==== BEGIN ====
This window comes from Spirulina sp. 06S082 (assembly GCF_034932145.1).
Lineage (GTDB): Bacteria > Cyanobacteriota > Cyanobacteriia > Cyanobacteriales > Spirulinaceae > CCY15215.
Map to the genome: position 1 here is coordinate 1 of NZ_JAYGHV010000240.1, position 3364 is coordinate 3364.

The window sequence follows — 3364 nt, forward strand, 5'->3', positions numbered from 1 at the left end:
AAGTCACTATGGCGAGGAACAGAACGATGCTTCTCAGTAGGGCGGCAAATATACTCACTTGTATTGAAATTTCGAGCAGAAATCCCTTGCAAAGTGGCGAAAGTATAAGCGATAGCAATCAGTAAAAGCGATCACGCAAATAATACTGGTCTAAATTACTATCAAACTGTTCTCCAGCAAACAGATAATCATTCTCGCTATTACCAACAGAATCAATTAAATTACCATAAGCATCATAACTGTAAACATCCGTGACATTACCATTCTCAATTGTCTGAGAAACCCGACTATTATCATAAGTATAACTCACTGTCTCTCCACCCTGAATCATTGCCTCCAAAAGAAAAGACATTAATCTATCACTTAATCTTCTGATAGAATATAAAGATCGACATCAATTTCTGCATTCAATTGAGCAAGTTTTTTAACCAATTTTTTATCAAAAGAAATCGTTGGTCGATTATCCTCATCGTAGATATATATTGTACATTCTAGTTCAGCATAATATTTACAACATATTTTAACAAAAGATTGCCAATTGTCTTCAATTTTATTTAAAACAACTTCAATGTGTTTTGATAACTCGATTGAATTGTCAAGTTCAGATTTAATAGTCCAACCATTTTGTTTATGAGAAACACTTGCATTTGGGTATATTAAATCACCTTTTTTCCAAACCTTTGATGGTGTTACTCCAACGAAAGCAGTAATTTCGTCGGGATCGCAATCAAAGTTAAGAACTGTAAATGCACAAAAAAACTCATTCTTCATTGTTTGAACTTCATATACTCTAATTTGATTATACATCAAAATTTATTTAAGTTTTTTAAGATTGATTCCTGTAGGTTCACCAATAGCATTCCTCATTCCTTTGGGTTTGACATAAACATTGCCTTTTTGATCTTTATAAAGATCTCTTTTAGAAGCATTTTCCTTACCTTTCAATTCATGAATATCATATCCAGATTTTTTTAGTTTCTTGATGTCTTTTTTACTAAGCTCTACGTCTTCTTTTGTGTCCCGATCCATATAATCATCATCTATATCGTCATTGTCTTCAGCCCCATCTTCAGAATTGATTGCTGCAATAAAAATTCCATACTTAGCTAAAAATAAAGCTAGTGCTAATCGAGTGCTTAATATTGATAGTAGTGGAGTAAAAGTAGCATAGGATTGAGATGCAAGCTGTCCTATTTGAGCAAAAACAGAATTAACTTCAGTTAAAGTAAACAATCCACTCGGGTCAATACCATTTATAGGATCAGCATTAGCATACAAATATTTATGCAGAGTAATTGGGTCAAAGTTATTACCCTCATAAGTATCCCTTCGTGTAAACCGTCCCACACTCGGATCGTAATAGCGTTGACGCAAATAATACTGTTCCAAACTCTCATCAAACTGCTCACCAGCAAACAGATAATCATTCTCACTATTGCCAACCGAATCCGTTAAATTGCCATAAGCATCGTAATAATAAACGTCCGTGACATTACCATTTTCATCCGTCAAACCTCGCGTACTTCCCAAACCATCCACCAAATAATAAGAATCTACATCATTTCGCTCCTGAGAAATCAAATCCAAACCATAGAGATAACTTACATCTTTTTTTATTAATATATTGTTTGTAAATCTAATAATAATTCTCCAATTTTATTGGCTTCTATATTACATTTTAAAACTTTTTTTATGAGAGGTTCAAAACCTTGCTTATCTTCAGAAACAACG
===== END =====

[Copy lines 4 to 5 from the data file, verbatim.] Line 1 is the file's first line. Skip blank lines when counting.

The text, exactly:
The window sequence follows — 3364 nt, forward strand, 5'->3', positions numbered from 1 at the left end:
AAGTCACTATGGCGAGGAACAGAACGATGCTTCTCAGTAGGGCGGCAAATATACTCACTTGTATTGAAATTTCGAGCAGAAATCCCTTGCAAAGTGGCGAAAGTATAAGCGATAGCAATCAGTAAAAGCGATCACGCAAATAATACTGGTCTAAATTACTATCAAACTGTTCTCCAGCAAACAGATAATCATTCTCGCTATTACCAACAGAATCAATTAAATTACCATAAGCATCATAACTGTAAACATCCGTGACATTACCATTCTCAATTGTCTGAGAAACCCGACTATTATCATAAGTATAACTCACTGTCTCTCCACCCTGAATCATTGCCTCCAAAAGAAAAGACATTAATCTATCACTTAATCTTCTGATAGAATATAAAGATCGACATCAATTTCTGCATTCAATTGAGCAAGTTTTTTAACCAATTTTTTATCAAAAGAAATCGTTGGTCGATTATCCTCATCGTAGATATATATTGTACATTCTAGTTCAGCATAATATTTACAACATATTTTAACAAAAGATTGCCAATTGTCTTCAATTTTATTTAAAACAACTTCAATGTGTTTTGATAACTCGATTGAATTGTCAAGTTCAGATTTAATAGTCCAACCATTTTGTTTATGAGAAACACTTGCATTTGGGTATATTAAATCACCTTTTTTCCAAACCTTTGATGGTGTTACTCCAACGAAAGCAGTAATTTCGTCGGGATCGCAATCAAAGTTAAGAACTGTAAATGCACAAAAAAACTCATTCTTCATTGTTTGAACTTCATATACTCTAATTTGATTATACATCAAAATTTATTTAAGTTTTTTAAGATTGATTCCTGTAGGTTCACCAATAGCATTCCTCATTCCTTTGGGTTTGACATAAACATTGCCTTTTTGATCTTTATAAAGATCTCTTTTAGAAGCATTTTCCTTACCTTTCAATTCATGAATATCATATCCAGATTTTTTTAGTTTCTTGATGTCTTTTTTACTAAGCTCTACGTCTTCTTTTGTGTCCCGATCCATATAATCATCATCTATATCGTCATTGTCTTCAGCCCCATCTTCAGAATTGATTGCTGCAATAAAAATTCCATACTTAGCTAAAAATAAAGCTAGTGCTAATCGAGTGCTTAATATTGATAGTAGTGGAGTAAAAGTAGCATAGGATTGAGATGCAAGCTGTCCTATTTGAGCAAAAACAGAATTAACTTCAGTTAAAGTAAACAATCCACTCGGGTCAATACCATTTATAGGATCAGCATTAGCATACAAATATTTATGCAGAGTAATTGGGTCAAAGTTATTACCCTCATAAGTATCCCTTCGTGTAAACCGTCCCACACTCGGATCGTAATAGCGTTGACGCAAATAATACTGTTCCAAACTCTCATCAAACTGCTCACCAGCAAACAGATAATCATTCTCACTATTGCCAACCGAATCCGTTAAATTGCCATAAGCATCGTAATAATAAACGTCCGTGACATTACCATTTTCATCCGTCAAACCTCGCGTACTTCCCAAACCATCCACCAAATAATAAGAATCTACATCATTTCGCTCCTGAGAAATCAAATCCAAACCATAGAGATAACTTACATCTTTTTTTATTAATATATTGTTTGTAAATCTAATAATAATTCTCCAATTTTATTGGCTTCTATATTACATTTTAAAACTTTTTTTATGAGAGGTTCAAAACCTTGCTTATCTTCAGAAACAACG